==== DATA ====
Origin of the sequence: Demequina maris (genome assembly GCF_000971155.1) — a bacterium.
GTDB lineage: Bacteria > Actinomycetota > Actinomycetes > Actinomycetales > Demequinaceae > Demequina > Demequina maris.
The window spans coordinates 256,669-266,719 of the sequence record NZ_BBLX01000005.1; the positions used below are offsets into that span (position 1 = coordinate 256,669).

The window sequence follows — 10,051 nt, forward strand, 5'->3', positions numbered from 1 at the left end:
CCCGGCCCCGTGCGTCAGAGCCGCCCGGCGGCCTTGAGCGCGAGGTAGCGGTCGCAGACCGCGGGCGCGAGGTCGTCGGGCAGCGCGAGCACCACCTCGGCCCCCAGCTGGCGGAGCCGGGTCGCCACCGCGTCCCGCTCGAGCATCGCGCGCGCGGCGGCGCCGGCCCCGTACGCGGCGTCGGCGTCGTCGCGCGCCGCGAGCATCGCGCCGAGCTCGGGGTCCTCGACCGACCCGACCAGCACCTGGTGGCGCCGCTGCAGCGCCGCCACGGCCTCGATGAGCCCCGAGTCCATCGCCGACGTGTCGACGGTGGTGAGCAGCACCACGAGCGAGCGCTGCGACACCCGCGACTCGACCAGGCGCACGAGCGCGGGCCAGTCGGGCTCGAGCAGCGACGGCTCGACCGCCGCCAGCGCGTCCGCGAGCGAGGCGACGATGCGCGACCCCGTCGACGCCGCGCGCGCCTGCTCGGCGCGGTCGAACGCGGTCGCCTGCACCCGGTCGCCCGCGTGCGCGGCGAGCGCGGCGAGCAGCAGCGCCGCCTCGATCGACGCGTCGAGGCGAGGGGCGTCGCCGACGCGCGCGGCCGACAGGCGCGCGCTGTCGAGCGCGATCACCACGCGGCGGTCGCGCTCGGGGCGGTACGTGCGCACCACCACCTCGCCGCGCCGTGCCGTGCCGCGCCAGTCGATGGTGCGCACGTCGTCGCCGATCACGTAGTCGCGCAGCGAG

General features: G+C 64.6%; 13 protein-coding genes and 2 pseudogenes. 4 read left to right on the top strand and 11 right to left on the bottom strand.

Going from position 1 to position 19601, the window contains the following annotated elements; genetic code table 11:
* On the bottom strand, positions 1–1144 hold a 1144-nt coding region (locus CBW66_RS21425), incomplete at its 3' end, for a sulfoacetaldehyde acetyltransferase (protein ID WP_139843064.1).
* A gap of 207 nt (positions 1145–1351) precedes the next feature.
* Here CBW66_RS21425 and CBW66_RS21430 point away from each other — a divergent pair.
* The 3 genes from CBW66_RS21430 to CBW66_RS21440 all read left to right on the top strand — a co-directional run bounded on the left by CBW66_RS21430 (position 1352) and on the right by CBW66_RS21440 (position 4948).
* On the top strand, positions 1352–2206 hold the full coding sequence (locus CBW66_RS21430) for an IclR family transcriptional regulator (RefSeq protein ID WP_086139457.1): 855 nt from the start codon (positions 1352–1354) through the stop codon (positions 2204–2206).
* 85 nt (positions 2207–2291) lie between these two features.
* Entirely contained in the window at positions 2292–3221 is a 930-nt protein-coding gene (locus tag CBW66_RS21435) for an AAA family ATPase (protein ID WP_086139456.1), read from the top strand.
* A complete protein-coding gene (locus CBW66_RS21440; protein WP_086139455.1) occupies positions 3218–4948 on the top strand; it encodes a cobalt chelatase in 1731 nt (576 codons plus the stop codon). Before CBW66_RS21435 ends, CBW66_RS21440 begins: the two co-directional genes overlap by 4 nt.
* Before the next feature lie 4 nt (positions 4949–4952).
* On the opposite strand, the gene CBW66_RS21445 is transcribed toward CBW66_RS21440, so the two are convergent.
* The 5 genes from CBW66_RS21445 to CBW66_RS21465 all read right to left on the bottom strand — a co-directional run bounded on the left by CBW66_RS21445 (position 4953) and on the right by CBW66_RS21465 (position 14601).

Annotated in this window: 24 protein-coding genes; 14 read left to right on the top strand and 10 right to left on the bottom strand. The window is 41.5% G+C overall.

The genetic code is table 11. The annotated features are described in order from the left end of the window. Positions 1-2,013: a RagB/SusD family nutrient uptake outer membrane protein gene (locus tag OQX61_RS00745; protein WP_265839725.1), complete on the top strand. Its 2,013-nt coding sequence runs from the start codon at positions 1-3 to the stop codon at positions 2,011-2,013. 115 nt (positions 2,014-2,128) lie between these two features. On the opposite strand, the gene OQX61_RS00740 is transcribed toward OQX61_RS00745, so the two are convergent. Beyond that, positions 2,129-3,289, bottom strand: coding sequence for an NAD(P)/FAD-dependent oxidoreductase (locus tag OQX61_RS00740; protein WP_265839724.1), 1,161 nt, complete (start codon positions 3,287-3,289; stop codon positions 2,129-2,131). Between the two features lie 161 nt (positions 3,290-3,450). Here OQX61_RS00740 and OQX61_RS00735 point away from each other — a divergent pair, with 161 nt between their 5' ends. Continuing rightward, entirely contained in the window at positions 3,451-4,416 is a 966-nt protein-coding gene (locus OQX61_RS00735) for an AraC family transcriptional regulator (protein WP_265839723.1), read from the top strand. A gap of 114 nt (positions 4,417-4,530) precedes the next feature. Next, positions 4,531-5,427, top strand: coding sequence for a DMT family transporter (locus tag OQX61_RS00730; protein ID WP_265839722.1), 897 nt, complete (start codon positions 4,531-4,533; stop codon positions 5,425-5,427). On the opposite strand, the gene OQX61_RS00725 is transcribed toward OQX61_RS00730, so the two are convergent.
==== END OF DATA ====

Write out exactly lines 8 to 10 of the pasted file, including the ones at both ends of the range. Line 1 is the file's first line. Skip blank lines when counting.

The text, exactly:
* On the bottom strand, positions 1–1144 hold a 1144-nt coding region (locus CBW66_RS21425), incomplete at its 3' end, for a sulfoacetaldehyde acetyltransferase (protein ID WP_139843064.1).
* A gap of 207 nt (positions 1145–1351) precedes the next feature.
* Here CBW66_RS21425 and CBW66_RS21430 point away from each other — a divergent pair.